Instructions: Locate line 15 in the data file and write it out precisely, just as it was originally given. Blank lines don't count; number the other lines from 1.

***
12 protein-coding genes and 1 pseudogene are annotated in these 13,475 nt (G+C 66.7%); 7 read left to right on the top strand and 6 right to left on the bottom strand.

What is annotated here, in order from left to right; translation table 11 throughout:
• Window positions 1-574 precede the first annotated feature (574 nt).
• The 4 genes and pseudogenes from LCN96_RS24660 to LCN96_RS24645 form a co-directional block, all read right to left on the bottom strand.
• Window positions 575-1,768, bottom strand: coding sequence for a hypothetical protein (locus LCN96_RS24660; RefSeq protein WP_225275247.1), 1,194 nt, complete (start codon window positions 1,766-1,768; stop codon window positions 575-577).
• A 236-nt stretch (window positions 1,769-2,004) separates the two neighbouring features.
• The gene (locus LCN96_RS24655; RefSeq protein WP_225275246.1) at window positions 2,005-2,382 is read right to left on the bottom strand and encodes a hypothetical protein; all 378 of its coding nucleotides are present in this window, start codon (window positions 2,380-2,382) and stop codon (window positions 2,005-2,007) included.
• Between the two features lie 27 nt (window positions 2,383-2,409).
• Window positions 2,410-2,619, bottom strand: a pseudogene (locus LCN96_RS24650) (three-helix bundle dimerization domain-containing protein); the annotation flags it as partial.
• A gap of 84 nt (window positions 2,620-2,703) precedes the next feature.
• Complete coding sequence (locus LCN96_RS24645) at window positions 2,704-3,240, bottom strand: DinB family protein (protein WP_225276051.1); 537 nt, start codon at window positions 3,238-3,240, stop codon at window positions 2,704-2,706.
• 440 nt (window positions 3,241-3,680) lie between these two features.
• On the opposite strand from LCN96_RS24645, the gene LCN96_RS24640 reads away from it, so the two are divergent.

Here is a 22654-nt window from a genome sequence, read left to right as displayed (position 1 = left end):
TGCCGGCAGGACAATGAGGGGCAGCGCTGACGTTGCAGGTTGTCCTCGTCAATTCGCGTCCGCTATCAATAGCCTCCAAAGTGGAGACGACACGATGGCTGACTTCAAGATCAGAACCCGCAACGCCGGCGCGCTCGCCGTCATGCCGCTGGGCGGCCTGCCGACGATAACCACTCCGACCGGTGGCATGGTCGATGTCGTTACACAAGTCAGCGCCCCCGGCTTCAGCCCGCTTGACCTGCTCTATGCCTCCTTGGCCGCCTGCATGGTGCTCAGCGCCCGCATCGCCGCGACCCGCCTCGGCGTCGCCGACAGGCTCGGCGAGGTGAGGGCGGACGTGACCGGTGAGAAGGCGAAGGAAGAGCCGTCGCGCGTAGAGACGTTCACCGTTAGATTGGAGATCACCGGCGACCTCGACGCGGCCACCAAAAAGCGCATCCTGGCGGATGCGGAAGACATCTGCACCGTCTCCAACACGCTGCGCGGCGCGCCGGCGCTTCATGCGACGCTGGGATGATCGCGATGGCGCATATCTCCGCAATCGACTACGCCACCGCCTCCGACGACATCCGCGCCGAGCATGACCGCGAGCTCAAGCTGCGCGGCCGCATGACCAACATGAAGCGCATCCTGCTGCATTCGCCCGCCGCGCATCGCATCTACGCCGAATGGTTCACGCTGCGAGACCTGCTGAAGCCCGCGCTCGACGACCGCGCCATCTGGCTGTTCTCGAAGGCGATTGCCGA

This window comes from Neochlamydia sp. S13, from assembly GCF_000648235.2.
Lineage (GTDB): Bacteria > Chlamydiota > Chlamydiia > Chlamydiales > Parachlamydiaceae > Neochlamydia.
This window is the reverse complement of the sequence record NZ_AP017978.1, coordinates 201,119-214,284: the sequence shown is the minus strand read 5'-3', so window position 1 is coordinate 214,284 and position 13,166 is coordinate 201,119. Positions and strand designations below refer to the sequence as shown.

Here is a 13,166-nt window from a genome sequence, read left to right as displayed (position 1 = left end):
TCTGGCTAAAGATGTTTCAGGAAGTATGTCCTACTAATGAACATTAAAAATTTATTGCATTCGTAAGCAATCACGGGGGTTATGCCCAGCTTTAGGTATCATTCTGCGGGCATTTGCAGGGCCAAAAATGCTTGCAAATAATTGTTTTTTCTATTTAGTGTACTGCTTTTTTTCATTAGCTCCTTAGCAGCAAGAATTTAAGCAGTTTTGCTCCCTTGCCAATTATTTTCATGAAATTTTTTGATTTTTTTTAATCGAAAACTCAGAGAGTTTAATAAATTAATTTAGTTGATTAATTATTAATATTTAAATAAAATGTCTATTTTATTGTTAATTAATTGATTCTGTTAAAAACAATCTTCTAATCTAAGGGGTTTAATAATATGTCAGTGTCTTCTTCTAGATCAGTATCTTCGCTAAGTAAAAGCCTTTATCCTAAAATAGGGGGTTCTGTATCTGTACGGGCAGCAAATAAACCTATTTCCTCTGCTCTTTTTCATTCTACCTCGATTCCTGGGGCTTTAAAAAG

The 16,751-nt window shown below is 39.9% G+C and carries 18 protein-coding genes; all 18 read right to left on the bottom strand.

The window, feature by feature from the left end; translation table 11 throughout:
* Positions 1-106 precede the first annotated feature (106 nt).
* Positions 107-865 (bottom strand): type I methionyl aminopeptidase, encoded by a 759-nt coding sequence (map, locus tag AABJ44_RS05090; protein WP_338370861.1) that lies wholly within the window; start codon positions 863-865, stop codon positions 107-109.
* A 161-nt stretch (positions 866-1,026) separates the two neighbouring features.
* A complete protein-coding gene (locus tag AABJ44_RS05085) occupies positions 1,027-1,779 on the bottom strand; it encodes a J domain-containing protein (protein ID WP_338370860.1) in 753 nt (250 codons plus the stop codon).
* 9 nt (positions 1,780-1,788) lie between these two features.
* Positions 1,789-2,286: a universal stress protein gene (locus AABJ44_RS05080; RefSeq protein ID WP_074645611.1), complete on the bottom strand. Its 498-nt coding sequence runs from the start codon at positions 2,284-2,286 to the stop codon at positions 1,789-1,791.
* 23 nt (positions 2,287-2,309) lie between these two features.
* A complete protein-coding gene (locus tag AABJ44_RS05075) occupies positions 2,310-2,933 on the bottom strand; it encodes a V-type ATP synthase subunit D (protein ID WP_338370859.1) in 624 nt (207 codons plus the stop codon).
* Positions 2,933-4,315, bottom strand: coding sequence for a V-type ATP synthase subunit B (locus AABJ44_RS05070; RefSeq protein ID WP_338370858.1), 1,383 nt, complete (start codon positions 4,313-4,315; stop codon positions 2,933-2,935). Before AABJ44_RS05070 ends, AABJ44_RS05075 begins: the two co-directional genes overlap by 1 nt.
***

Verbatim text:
TGCCGGCAGGACAATGAGGGGCAGCGCTGACGTTGCAGGTTGTCCTCGTCAATTCGCGTCCGCTATCAATAGCCTCCAAAGTGGAGACGACACGATGGCTGACTTCAAGATCAGAACCCGCAACGCCGGCGCGCTCGCCGTCATGCCGCTGGGCGGCCTGCCGACGATAACCACTCCGACCGGTGGCATGGTCGATGTCGTTACACAAGTCAGCGCCCCCGGCTTCAGCCCGCTTGACCTGCTCTATGCCTCCTTGGCCGCCTGCATGGTGCTCAGCGCCCGCATCGCCGCGACCCGCCTCGGCGTCGCCGACAGGCTCGGCGAGGTGAGGGCGGACGTGACCGGTGAGAAGGCGAAGGAAGAGCCGTCGCGCGTAGAGACGTTCACCGTTAGATTGGAGATCACCGGCGACCTCGACGCGGCCACCAAAAAGCGCATCCTGGCGGATGCGGAAGACATCTGCACCGTCTCCAACACGCTGCGCGGCGCGCCGGCGCTTCATGCGACGCTGGGATGATCGCGATGGCGCATATCTCCGCAATCGACTACGCCACCGCCTCCGACGACATCCGCGCCGAGCATGACCGCGAGCTCAAGCTGCGCGGCCGCATGACCAACATGAAGCGCATCCTGCTGCATTCGCCCGCCGCGCATCGCATCTACGCCGAATGGTTCACGCTGCGAGACCTGCTGAAGCCCGCGCTCGACGACCGCGCCATCTGGCTGTTCTCGAAGGCGATTGCCGA